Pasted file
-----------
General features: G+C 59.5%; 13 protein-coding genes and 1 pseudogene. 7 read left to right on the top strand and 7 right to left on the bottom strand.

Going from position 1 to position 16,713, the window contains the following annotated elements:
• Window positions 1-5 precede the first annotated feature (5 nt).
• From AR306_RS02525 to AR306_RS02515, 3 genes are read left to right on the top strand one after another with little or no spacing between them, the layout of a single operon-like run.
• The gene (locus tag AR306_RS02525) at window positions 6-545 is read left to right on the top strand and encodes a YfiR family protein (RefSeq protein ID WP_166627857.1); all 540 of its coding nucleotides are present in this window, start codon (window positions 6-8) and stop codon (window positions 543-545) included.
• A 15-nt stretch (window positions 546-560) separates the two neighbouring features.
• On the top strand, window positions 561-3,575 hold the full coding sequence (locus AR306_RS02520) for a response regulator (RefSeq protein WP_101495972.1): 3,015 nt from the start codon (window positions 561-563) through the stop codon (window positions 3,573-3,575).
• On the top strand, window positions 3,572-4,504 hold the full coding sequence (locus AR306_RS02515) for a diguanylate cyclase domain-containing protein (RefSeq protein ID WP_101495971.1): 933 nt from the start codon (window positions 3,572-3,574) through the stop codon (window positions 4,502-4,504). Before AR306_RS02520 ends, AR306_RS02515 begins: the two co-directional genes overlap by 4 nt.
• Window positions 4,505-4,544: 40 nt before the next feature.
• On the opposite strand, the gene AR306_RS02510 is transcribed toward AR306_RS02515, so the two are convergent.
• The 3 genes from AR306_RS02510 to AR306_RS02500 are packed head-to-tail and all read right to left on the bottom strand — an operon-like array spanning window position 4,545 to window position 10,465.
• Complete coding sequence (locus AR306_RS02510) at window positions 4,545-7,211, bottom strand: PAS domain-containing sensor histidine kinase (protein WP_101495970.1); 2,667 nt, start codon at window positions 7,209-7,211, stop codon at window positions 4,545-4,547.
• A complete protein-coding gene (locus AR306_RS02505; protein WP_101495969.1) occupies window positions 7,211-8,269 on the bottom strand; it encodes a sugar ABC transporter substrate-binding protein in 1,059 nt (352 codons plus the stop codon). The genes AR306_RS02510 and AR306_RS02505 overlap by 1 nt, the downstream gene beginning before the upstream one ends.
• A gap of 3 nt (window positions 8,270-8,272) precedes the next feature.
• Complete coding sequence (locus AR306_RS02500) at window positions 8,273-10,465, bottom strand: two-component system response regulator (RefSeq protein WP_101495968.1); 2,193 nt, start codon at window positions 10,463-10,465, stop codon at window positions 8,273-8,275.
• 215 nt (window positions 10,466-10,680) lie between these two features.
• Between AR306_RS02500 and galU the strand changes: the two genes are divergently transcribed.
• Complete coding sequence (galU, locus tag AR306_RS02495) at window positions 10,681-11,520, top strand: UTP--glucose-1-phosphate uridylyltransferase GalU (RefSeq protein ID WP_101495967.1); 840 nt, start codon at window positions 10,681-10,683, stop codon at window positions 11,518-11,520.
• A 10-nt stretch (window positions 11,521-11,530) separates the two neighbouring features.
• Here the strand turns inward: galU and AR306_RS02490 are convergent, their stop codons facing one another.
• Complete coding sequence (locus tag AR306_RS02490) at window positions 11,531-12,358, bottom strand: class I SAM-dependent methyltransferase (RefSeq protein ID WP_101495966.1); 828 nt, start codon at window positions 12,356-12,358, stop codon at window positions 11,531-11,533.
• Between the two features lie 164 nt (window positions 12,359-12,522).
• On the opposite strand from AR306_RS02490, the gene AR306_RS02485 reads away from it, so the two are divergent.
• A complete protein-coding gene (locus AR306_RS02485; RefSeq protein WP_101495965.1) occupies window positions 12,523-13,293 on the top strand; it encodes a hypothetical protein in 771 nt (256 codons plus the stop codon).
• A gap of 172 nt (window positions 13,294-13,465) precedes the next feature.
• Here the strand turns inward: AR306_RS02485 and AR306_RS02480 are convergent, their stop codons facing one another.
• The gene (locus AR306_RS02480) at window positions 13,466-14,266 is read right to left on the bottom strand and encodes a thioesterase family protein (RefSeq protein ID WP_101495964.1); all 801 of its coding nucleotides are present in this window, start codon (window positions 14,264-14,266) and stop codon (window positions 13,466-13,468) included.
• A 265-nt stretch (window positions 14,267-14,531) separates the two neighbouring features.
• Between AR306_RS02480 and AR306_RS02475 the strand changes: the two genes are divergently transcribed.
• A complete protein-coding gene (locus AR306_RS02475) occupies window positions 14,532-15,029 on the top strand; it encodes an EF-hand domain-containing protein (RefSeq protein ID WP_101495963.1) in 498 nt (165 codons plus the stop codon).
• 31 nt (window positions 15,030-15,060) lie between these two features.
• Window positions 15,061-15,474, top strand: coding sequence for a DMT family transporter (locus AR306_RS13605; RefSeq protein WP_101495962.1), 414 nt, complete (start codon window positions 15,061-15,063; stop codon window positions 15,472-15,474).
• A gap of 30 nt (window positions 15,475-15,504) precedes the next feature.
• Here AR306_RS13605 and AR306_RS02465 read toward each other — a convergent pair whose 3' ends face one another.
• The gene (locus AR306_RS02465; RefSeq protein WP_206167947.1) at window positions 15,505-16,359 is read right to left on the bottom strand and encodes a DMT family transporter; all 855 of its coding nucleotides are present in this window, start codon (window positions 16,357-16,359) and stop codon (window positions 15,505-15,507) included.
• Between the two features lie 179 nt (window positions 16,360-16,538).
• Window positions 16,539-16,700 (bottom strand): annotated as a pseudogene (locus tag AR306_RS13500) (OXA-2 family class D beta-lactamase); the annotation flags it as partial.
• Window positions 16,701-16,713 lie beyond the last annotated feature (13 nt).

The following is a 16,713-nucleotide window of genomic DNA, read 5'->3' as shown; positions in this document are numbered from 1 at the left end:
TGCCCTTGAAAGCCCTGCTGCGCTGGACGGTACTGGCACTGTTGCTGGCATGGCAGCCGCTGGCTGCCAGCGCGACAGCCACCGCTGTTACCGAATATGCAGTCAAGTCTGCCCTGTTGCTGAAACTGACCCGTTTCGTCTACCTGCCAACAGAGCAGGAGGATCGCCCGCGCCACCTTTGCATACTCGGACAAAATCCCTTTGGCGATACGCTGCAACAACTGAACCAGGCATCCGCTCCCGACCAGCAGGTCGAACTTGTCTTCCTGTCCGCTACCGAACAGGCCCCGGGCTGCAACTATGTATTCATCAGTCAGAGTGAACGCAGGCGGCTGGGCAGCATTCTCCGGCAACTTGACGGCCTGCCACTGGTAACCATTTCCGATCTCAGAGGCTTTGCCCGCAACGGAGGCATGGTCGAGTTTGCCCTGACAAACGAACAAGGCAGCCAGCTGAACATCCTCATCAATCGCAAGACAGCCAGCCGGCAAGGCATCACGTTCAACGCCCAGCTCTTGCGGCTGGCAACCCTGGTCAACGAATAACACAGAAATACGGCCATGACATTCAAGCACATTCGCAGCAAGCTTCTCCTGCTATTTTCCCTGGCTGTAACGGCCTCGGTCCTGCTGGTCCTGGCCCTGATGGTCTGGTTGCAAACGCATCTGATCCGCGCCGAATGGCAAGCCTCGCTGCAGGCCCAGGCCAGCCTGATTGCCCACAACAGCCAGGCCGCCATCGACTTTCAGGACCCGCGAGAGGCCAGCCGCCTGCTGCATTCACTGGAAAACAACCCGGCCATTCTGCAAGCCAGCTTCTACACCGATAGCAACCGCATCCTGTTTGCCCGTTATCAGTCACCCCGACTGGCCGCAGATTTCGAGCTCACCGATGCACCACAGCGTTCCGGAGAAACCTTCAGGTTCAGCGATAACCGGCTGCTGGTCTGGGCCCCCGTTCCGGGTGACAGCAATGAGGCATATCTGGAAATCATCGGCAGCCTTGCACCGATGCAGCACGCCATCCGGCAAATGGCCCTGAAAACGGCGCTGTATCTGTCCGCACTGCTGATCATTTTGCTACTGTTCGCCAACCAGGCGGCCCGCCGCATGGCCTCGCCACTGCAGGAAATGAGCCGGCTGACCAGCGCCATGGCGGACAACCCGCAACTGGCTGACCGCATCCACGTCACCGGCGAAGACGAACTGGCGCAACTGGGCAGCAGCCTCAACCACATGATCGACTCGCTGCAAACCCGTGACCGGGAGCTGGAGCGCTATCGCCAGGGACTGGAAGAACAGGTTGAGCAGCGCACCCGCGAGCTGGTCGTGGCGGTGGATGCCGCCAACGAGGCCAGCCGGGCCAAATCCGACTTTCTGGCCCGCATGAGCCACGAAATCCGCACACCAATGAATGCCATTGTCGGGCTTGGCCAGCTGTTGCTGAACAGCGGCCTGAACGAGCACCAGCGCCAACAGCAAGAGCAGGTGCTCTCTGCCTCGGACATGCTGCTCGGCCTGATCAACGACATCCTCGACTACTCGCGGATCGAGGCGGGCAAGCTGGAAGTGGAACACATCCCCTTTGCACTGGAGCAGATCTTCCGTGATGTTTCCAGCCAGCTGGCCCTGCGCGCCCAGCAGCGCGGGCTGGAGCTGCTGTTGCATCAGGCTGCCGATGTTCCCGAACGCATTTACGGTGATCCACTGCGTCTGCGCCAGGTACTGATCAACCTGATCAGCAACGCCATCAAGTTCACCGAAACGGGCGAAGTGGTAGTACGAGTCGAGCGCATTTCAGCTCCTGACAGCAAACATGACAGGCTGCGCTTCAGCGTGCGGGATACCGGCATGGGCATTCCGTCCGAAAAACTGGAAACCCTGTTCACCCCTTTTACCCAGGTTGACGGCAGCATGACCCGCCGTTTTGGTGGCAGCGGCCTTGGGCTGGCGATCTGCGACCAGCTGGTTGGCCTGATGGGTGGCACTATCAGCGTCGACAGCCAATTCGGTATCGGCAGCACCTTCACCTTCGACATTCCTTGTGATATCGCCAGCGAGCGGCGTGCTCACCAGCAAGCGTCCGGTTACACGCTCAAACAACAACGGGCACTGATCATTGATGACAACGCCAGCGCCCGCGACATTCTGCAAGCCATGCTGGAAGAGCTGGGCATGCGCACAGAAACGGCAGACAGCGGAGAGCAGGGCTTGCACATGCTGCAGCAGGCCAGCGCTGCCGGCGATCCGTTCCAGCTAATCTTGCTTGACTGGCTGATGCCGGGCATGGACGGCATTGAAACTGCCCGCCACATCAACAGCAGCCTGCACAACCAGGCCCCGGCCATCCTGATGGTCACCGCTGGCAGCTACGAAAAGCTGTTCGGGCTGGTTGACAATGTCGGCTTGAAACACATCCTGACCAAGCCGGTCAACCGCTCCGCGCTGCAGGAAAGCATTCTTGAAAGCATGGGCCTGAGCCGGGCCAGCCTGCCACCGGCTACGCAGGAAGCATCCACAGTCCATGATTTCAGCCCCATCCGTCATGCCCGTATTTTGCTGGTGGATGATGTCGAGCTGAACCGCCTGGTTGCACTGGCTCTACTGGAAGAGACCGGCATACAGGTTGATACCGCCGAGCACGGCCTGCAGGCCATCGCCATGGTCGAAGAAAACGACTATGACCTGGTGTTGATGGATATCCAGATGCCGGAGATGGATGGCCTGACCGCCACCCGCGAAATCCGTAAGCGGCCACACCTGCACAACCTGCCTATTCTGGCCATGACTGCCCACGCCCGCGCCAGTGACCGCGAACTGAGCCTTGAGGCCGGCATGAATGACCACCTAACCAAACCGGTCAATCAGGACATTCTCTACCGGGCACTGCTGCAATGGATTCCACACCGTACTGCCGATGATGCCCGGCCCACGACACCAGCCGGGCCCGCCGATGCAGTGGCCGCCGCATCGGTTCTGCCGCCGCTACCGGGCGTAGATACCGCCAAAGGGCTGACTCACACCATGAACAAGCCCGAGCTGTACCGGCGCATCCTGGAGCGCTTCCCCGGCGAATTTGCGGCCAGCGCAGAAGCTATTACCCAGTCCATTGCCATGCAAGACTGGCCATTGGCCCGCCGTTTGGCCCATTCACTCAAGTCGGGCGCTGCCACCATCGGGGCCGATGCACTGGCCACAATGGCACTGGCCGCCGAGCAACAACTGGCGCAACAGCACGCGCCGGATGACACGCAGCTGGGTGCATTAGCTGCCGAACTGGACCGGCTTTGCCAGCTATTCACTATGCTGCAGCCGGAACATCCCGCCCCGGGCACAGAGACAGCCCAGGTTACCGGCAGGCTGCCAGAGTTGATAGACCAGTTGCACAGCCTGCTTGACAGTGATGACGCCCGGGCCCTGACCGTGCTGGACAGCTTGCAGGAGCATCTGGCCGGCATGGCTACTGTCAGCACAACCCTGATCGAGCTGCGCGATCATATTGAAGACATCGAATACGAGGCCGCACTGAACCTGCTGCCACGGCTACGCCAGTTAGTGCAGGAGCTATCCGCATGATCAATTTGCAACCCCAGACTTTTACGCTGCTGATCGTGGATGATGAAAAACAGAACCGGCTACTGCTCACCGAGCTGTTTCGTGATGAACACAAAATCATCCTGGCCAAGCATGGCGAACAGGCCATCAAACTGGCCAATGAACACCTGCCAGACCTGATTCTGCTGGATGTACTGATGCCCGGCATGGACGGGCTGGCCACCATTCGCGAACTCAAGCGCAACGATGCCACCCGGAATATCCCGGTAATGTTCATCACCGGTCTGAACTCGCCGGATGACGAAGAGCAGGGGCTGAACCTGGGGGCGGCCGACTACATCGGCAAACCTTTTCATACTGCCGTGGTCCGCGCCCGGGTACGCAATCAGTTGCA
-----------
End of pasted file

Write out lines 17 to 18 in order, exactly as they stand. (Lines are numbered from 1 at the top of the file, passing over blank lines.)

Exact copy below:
• Between AR306_RS02500 and galU the strand changes: the two genes are divergently transcribed.
• Complete coding sequence (galU, locus tag AR306_RS02495) at window positions 10,681-11,520, top strand: UTP--glucose-1-phosphate uridylyltransferase GalU (RefSeq protein ID WP_101495967.1); 840 nt, start codon at window positions 10,681-10,683, stop codon at window positions 11,518-11,520.